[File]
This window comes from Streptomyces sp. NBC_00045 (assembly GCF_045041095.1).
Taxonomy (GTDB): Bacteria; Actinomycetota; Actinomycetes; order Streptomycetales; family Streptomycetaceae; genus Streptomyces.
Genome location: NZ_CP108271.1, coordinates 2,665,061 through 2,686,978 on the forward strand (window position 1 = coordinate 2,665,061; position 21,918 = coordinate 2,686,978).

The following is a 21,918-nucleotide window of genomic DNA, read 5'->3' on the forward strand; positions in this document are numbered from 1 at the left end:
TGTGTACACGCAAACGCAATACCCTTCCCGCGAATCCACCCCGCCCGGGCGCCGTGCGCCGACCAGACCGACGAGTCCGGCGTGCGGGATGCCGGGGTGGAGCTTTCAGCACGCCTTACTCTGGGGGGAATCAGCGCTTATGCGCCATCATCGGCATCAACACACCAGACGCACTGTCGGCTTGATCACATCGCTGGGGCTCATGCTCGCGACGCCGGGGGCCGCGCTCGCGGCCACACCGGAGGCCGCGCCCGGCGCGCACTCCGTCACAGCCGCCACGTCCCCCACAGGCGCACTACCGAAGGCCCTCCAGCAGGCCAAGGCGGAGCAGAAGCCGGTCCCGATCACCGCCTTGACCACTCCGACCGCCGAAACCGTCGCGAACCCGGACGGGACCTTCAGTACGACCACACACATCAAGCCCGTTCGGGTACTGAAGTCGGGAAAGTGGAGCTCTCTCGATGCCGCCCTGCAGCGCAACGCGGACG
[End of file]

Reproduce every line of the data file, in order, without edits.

This window comes from Streptomyces sp. NBC_00045 (assembly GCF_045041095.1).
Taxonomy (GTDB): Bacteria; Actinomycetota; Actinomycetes; order Streptomycetales; family Streptomycetaceae; genus Streptomyces.
Genome location: NZ_CP108271.1, coordinates 2,665,061 through 2,686,978 on the forward strand (window position 1 = coordinate 2,665,061; position 21,918 = coordinate 2,686,978).

The following is a 21,918-nucleotide window of genomic DNA, read 5'->3' on the forward strand; positions in this document are numbered from 1 at the left end:
TGTGTACACGCAAACGCAATACCCTTCCCGCGAATCCACCCCGCCCGGGCGCCGTGCGCCGACCAGACCGACGAGTCCGGCGTGCGGGATGCCGGGGTGGAGCTTTCAGCACGCCTTACTCTGGGGGGAATCAGCGCTTATGCGCCATCATCGGCATCAACACACCAGACGCACTGTCGGCTTGATCACATCGCTGGGGCTCATGCTCGCGACGCCGGGGGCCGCGCTCGCGGCCACACCGGAGGCCGCGCCCGGCGCGCACTCCGTCACAGCCGCCACGTCCCCCACAGGCGCACTACCGAAGGCCCTCCAGCAGGCCAAGGCGGAGCAGAAGCCGGTCCCGATCACCGCCTTGACCACTCCGACCGCCGAAACCGTCGCGAACCCGGACGGGACCTTCAGTACGACCACACACATCAAGCCCGTTCGGGTACTGAAGTCGGGAAAGTGGAGCTCTCTCGATGCCGCCCTGCAGCGCAACGCGGACG